This design reached its ultimate extent starting with Dante Giacosa's elaboration of it for Fiat. He connected the engine to its gearbox by a shaft and set the differential off-center so that it could be connected to the gearbox more easily. The axleshafts from the differential to the wheels therefore differed in length, which would have made the car's steering asymmetrical were it not for their torsional stiffness being made the same. Giacosa's lay-out was first used in the Autobianchi Primula in 1964 and later in the wide-selling Fiat 128. With the gearbox mounted separately to the engine these cars were by neccesity larger than the Mini but this proved to be no disadvantage. The Giacosa lay-out also provided superior refinement, easier repair and was better-suited to adopting five-speed transmissions than the original Issigonis in-sump design. Now most small and small/medium-sized cars built throughout the world use this arrangement.
The Lamborghini Miura used a transverse, mid-mounted 4.0 litre V12, a configuration that was unheard of in 1965, although now more common (e.g. Lancia Montecarlo, Noble M12, Toyota MR2, Pontiac Fiero, Fiat X1/9)
The Land Rover LR2 Freelander, along with all Volvo models from 1998 on (including V8 models), employ a transversely-mounted engine in order to increase passenger space inside the vehicle. This has also allowed for improved safety in a frontal impact, due to more front to back engine compartment space being created. The result is a larger front crumple zone.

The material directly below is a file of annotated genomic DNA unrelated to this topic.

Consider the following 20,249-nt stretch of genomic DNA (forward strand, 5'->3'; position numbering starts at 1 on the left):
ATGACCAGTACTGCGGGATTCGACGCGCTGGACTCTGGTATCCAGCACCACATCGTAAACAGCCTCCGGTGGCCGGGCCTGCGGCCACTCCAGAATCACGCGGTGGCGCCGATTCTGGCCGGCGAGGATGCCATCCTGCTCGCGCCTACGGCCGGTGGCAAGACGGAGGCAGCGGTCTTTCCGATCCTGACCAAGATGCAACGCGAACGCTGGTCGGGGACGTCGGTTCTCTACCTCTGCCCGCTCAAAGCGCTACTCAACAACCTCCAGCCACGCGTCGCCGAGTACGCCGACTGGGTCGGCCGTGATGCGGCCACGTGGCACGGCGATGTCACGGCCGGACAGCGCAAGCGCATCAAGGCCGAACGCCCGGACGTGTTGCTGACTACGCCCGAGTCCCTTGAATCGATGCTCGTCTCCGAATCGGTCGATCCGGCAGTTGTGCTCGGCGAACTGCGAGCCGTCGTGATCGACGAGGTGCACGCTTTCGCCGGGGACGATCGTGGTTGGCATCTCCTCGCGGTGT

Transverse engines have also been widely used in buses. In the United States they were offered in the early 1930s by Twin Coach and used with limited success in Dwight Austin's Pickwick Nite-Coach. Transverse bus engines first appeared widely in the Yellow Coach 719, using Dwight Austin's V-drive; they continued in common use until the 1990s, though shorter V-configuration engines in a straight in "T-drive" configuration became common in the 1960s. They were also used in the British Leyland Atlantean and in many transit buses and nearly all modern double decker buses. They have also been widely used by Scania, MAN, Volvo and Renault's bus divisions.
Position placement of transverse enginesEdit
Engines may be placed in two main positions within the motor car: